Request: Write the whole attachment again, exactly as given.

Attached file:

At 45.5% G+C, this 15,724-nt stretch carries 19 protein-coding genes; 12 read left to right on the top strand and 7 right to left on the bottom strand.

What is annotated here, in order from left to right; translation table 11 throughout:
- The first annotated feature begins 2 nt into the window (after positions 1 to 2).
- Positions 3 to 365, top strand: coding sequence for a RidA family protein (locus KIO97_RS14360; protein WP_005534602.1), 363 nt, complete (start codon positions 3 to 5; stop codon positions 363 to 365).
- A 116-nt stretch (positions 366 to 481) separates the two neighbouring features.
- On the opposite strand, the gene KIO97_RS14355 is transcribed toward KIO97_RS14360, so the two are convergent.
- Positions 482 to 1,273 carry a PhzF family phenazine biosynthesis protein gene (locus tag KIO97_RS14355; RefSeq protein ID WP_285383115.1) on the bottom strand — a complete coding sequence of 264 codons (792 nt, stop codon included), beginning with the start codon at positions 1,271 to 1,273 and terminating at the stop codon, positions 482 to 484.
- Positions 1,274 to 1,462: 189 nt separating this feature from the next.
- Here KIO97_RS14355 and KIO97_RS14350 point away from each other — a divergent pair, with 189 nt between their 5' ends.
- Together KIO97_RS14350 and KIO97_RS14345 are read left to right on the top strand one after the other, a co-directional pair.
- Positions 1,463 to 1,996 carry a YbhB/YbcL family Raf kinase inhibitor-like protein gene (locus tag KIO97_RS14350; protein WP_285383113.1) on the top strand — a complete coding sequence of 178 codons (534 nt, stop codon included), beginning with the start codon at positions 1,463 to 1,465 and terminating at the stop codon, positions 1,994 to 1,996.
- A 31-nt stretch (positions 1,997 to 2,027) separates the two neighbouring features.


At 45.5% G+C, this 15,724-nt stretch carries 19 protein-coding genes; 12 read left to right on the top strand and 7 right to left on the bottom strand.

What is annotated here, in order from left to right; translation table 11 throughout:
- The first annotated feature begins 2 nt into the window (after positions 1 to 2).
- Positions 3 to 365, top strand: coding sequence for a RidA family protein (locus KIO97_RS14360; protein WP_005534602.1), 363 nt, complete (start codon positions 3 to 5; stop codon positions 363 to 365).
- A 116-nt stretch (positions 366 to 481) separates the two neighbouring features.
- On the opposite strand, the gene KIO97_RS14355 is transcribed toward KIO97_RS14360, so the two are convergent.
- Positions 482 to 1,273 carry a PhzF family phenazine biosynthesis protein gene (locus tag KIO97_RS14355; RefSeq protein ID WP_285383115.1) on the bottom strand — a complete coding sequence of 264 codons (792 nt, stop codon included), beginning with the start codon at positions 1,271 to 1,273 and terminating at the stop codon, positions 482 to 484.
- Positions 1,274 to 1,462: 189 nt separating this feature from the next.
- Here KIO97_RS14355 and KIO97_RS14350 point away from each other — a divergent pair, with 189 nt between their 5' ends.
- Together KIO97_RS14350 and KIO97_RS14345 are read left to right on the top strand one after the other, a co-directional pair.
- Positions 1,463 to 1,996 carry a YbhB/YbcL family Raf kinase inhibitor-like protein gene (locus tag KIO97_RS14350; protein WP_285383113.1) on the top strand — a complete coding sequence of 178 codons (534 nt, stop codon included), beginning with the start codon at positions 1,463 to 1,465 and terminating at the stop codon, positions 1,994 to 1,996.
- A 31-nt stretch (positions 1,997 to 2,027) separates the two neighbouring features.